Graco My Ride 65 40 Pound Rear Facing Limit

Graco My Ride 65 40-Pound Rear-Facing Limit

Heather has already done a full review of the Graco My Ride 65 convertible car seat.  It was a great overview and also very thorough, so I’m not going to repeat it with another full review.  Instead, I’m just going to add a few comments along with some photos and video.

Without a doubt, the 40 pound rear-facing weight limit is a very welcome increase.  Rear-facing provides the most crash protection in the most common and severe frontal and side impacts.  There is a stigma for a lot of parents regarding rear-facing.  Many have the impression that kids should be front-facing once they are 1 year and 20 pounds.  Even some physicians still give this obsolete advice, contrary to the recommendations of the American Academy of Pediatrics.  Other parents just think their kids need to be front-facing for comfort or some other issue, or that turning front-facing is some sort of rite of passage or graduation award for being a year old.  Well, now there’s a reason why front-facing shouldn’t be a reward for many kids until they turn 4-years old!

My son is 4-years old, plus a few weeks, and right at 40 pounds.  At his 4-year checkup, he was over 39 pounds and over 42″ tall, above the 80th percentile for height.  That also puts him right at the rear-facing height limit of the My Ride 65, as the top of his head is about an inch below the top of the shell.  This tells me that the vast majority of kids can remain rear-facing until they are 3-years old (depending on their vehicle) and many could make it to their 4th birthday.  That is a noteworthy and unique benefit of the My Ride 65.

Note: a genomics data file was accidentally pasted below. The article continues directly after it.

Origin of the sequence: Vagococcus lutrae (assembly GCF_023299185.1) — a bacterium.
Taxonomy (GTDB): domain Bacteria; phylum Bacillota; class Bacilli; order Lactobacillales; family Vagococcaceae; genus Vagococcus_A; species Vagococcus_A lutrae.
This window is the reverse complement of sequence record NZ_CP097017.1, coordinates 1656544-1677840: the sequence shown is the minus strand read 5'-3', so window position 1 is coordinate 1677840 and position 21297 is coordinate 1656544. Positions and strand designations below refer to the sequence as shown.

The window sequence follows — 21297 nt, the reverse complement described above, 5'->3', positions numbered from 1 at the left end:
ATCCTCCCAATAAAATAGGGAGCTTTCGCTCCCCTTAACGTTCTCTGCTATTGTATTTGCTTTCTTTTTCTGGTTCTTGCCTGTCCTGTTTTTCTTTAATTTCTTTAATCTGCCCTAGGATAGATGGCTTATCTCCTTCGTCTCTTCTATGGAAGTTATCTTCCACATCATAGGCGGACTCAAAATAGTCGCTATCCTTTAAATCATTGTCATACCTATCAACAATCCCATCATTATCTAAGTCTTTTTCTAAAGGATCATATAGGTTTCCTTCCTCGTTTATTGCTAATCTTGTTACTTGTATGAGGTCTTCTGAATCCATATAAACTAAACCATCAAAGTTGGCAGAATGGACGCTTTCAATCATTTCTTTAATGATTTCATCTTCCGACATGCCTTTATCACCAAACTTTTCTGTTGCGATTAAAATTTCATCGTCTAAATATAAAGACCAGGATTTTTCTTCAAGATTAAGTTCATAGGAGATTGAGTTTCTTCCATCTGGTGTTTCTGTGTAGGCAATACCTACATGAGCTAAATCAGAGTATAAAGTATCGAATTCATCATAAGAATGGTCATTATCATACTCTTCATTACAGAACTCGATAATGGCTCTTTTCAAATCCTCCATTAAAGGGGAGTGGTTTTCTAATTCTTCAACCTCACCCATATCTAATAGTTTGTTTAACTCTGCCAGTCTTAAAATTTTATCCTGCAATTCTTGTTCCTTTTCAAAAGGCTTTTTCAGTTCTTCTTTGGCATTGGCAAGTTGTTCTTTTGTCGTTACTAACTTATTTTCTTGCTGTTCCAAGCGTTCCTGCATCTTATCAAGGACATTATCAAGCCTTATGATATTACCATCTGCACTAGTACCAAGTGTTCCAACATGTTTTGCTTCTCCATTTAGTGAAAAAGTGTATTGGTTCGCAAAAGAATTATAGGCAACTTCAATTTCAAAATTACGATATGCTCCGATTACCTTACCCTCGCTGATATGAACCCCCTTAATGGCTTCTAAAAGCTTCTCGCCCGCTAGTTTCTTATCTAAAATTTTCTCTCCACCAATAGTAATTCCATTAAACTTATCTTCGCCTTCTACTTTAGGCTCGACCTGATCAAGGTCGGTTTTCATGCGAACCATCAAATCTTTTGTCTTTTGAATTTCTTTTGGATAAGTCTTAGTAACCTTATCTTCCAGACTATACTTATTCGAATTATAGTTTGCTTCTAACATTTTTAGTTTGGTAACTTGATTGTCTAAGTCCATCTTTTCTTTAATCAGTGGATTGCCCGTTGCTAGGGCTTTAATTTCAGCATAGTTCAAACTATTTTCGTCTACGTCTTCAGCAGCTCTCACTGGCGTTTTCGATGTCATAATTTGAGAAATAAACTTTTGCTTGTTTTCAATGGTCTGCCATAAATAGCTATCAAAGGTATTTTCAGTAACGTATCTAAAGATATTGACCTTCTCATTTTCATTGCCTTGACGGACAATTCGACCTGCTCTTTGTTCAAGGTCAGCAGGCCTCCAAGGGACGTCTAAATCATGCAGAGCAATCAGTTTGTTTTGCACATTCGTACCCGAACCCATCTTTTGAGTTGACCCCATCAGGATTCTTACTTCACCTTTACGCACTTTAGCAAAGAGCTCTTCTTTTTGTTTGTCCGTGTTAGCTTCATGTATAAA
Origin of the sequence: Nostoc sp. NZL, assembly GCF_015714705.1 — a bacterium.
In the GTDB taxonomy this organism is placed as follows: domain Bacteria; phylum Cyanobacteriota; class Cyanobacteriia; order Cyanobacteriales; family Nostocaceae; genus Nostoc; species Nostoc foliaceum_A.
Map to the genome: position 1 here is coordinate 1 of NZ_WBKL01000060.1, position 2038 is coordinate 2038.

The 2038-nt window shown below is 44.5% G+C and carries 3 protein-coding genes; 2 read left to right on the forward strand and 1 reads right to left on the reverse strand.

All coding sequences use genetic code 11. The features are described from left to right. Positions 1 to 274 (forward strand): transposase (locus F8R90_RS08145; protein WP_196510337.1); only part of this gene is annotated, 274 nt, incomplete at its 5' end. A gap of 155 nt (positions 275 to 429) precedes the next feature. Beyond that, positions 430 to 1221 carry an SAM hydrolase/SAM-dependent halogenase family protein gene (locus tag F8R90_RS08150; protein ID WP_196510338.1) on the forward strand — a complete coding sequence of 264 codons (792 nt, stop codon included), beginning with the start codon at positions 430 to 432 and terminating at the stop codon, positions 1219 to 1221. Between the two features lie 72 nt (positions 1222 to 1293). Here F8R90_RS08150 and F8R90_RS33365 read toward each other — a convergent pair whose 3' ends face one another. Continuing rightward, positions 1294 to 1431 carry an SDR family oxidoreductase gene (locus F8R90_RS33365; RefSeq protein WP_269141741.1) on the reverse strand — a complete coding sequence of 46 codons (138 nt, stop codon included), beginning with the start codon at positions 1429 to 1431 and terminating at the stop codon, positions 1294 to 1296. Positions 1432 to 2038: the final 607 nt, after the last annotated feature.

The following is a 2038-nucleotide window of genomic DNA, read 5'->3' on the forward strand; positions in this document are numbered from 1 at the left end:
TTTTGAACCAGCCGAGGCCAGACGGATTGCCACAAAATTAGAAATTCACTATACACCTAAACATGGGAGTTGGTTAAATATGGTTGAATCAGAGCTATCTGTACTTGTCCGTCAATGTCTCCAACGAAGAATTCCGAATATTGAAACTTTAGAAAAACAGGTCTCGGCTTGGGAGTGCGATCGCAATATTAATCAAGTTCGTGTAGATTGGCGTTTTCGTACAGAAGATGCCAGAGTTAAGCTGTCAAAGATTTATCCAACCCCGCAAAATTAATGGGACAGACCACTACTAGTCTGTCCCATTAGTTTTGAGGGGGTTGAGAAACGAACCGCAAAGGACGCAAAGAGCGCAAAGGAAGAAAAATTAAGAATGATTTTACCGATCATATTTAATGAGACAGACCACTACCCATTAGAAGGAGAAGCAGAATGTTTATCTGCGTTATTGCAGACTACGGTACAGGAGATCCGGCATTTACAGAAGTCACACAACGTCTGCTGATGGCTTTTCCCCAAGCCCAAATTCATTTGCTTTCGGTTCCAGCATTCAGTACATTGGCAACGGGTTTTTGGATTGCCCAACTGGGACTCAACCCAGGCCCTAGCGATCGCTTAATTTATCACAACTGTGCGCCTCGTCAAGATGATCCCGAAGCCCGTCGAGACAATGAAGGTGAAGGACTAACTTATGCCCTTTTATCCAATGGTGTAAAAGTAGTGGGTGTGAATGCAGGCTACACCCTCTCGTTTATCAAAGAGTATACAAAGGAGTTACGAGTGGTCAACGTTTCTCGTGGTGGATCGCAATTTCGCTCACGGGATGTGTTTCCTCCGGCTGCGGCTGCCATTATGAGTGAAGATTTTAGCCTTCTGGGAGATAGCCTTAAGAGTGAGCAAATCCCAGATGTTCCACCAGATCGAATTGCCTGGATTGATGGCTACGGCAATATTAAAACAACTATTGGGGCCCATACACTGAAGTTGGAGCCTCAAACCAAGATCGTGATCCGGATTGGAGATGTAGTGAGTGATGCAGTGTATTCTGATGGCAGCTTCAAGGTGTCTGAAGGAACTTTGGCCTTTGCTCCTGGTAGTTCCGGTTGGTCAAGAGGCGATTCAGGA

Other likes?  Need I mention what every parent wants?  Dual Cupholders.  Standard.  The head pillow is a great touch and the infant insert and harness pads are nice, too.  Installation with LATCH is relatively easy and the recline feet are straightforward and easy to adjust, though didn’t seem very robust.  The 65-pound forward-facing weight limit is also nice, though like other similar 65-pound models, many kids will outgrow it by height well before they reach the weight limit.  I also think it’s nice that Graco provided two separate sets of LATCH attachments.  So, no re-routing of any kind is needed to convert from rear-facing to forward-facing or back, though one can envision other types of misuse from having an extra pair of attachments.  Graco also touts that it is crash tested to the higher NCAP test pulse standards and is side impact tested as well.

I also have to rave that the My Ride 65 is made in North America.  Kudos to Graco!  In this case, the carseat itself is labeled as Made in U.S.A. and the cover appears to be made in Mexico.  Speaking of the cover, while not particularly thick or plush, I like the look and feel of the Edgemont Dots pattern on mine.  I do notice a strong new fabric odor and also that the elastic tended to slip off the side of the My Ride, as Heather noted.